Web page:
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Alberta is considering starting its own pension program. Here’s why economists say that won’t be easy

The Toronto Star with Tammy Schirle 12 November 2019

 

Bowing out of the Canada Pension Plan wouldn’t save money for Albertans paying into an alternative provincial system, according to two economists — nor would it be all that different from what Ottawa currently offers.

The possibility of an Alberta pension plan is one of several proposals under consideration by the Fair Deal panel, a group convened by Alberta Premier Jason Kenney to find ways to secure more independence for the province within Canada. Kenney has suggested in the past that Albertans pay more into the CPP than they receive in return, pointing to Quebec — which never joined the CPP — as an example of a province with a functional pension system it controls.

Leaving CPP is within the realm of political possibility for Alberta. But experts said the province would be bound by several conditions within the Canada Pension Plan Act, including the creation of a provincial alternative that offers the same or better benefits. Altering the CPP Act itself would require the approval of two-thirds of Canada’s provinces.

“There are provisions. It is feasible. But it’s certainly not simple,” said Tammy Schirle, an economics professor at Wilfrid Laurier University.

Even the Quebec Pension Plan, established as an alternative to joining the CPP in 1965, functions very similarly to the CPP. The formulas used to calculate benefits for pensioners are nearly identical across both plans, Schirle said, although there are minor differences in how the QPP handles survivor and disability benefits.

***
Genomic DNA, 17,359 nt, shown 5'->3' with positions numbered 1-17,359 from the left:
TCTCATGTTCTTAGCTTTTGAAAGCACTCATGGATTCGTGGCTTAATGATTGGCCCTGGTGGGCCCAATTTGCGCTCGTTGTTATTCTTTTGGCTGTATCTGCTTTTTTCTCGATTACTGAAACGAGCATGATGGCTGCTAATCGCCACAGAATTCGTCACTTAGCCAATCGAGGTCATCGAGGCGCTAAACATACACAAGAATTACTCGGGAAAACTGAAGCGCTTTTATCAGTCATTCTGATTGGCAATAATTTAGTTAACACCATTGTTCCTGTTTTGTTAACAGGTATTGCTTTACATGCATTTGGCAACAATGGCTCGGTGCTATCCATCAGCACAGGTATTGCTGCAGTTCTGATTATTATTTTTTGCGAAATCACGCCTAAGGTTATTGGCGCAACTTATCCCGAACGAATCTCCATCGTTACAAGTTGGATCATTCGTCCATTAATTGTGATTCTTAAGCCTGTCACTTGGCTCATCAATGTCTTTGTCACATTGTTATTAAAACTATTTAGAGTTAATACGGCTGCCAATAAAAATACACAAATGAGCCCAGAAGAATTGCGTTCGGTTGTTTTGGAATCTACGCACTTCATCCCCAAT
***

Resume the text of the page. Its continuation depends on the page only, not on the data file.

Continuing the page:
Kevin Milligan, an economics professor at the University of British Columbia’s Vancouver School of Economics, added the QPP and CPP have only slightly different contribution rates and structures for disability-related payments.

“In large strokes, they’re very similar pensions,” he said.

Schirle said Alberta could set up a functioning pension fund management system on its own that is capable of matching the returns of the Canada Pension Plan Investment Board. However, she said, such a plan would require Albertans to pay in more because of the province’s traditional boom-bust economy.

During good years, she said, contributions to an Alberta pension plan wouldn’t be affected. But a major economic downturn would mean fewer Albertans are working and paying into the pension plan: therefore, the plan would need to have a higher contribution rate to offset bad years. Running a pension plan across the entire country helps to avoid these issues, Schirle said.